Mean sea level did not remain confined to the realm of geodesy, but has been appropriated as a metric of anthropogenic environmental change. This movement exemplifies processes in the history of metrics of change—the adoption, standardization, and deployment of which lie at the core of my wider research project historicizing the terms and baselines used in current analyses of the Anthropocene. I am interested in how these concepts originated within cultural, social, and scientific frameworks radically different from today’s. Past apprehensions of the environment still inform its understanding, even within new and completely different disciplinary settings.
Given that global climate change as we understand it today has not been an issue for most of human history, it is no surprise that the shift of the idea of mean sea level from geodesy to climate debates is quite recent. Negligible increases in recorded mean sea levels in the nineteenth century, had they even been noticed at the time, would probably not have suggested any link between climate and sea level, even less a debate about anthropogenic environmental change. Nonetheless, research that considered changes in mean sea level independently of the search for a geodetical point zero was already common in the nineteenth century, much of it linked to contemporary debates on the ice age theory. When sea level changes were noticed, they were usually attributed to coastal subsidence, which by the mid-nineteenth century was estimated at around 2 feet per century. Only in 1948 do we find the first reference to the difference between absolute subsidence (land sinking) and relative subsidence (sea level rise) and the first invitation to analyze sea level changes worldwide in these terms.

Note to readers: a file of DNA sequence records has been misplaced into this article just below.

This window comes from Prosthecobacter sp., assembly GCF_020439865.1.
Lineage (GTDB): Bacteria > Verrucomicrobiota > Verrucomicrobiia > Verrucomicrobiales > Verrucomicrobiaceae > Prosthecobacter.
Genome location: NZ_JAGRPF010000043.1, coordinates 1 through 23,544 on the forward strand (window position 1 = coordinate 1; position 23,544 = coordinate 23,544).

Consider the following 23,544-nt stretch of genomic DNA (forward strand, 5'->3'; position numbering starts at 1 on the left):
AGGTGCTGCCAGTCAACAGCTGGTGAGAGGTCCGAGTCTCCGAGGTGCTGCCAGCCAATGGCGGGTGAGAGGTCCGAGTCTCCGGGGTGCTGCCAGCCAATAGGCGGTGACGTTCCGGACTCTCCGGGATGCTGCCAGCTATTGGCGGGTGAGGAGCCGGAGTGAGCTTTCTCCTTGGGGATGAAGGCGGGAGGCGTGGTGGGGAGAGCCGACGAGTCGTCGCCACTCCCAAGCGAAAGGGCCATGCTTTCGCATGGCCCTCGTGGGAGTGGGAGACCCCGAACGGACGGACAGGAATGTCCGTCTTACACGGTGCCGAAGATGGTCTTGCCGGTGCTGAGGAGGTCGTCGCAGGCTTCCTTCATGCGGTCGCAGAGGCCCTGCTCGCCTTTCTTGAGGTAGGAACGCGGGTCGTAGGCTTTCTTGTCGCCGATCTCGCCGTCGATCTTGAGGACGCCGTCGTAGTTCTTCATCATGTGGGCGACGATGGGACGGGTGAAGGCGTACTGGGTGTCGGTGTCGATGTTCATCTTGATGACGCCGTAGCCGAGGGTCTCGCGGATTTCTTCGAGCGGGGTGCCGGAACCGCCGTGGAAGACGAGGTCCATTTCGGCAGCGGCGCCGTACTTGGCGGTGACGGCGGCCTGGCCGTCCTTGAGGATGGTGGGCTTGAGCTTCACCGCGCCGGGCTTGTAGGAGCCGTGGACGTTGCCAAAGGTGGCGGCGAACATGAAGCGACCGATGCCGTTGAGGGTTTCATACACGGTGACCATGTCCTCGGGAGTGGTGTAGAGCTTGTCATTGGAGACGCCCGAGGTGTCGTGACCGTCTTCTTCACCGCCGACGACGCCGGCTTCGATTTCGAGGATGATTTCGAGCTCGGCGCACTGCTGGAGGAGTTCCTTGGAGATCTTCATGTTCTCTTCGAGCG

In more recent years, new methods of altitude measurement, the rise of satellite navigation systems, and public debates about climate-induced sea level rise have led to further changes in the analysis of the mean sea level and its significance. Those changes will be studied further on in my project. What is already clear is that even if the perception of the mean sea level’s role in environmental change is a recent phenomenon, it has deep historical roots, which my research aims to uncover in order to deepen our understanding of the Anthropocene. Attending to the social construction of scientific judgments and standards, and the ways that changes have been apprehended over time, this project fits squarely into the Art of Judgment working group, which I coordinate within the “History of Planning” theme in Department III.